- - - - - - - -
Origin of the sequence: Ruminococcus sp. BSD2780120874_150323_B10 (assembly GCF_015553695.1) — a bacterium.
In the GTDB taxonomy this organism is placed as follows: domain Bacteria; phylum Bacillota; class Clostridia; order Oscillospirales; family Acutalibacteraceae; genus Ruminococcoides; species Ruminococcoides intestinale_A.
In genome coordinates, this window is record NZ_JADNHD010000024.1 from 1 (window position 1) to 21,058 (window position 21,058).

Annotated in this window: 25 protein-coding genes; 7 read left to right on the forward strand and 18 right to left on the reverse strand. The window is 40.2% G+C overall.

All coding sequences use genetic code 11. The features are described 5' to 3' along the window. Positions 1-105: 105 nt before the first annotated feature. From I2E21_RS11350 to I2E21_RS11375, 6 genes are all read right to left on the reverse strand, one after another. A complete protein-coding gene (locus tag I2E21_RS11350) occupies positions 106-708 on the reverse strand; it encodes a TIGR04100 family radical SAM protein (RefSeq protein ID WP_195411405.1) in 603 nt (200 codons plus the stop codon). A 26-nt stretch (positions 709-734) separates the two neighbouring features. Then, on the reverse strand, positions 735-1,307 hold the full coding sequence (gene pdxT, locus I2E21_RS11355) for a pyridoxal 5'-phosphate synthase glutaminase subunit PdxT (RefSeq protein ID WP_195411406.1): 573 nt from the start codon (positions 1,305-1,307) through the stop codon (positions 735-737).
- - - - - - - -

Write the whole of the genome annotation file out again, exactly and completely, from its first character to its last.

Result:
Origin of the sequence: Ruminococcus sp. BSD2780120874_150323_B10 (assembly GCF_015553695.1) — a bacterium.
In the GTDB taxonomy this organism is placed as follows: domain Bacteria; phylum Bacillota; class Clostridia; order Oscillospirales; family Acutalibacteraceae; genus Ruminococcoides; species Ruminococcoides intestinale_A.
In genome coordinates, this window is record NZ_JADNHD010000024.1 from 1 (window position 1) to 21,058 (window position 21,058).

Annotated in this window: 25 protein-coding genes; 7 read left to right on the forward strand and 18 right to left on the reverse strand. The window is 40.2% G+C overall.

All coding sequences use genetic code 11. The features are described 5' to 3' along the window. Positions 1-105: 105 nt before the first annotated feature. From I2E21_RS11350 to I2E21_RS11375, 6 genes are all read right to left on the reverse strand, one after another. A complete protein-coding gene (locus tag I2E21_RS11350) occupies positions 106-708 on the reverse strand; it encodes a TIGR04100 family radical SAM protein (RefSeq protein ID WP_195411405.1) in 603 nt (200 codons plus the stop codon). A 26-nt stretch (positions 709-734) separates the two neighbouring features. Then, on the reverse strand, positions 735-1,307 hold the full coding sequence (gene pdxT, locus I2E21_RS11355) for a pyridoxal 5'-phosphate synthase glutaminase subunit PdxT (RefSeq protein ID WP_195411406.1): 573 nt from the start codon (positions 1,305-1,307) through the stop codon (positions 735-737).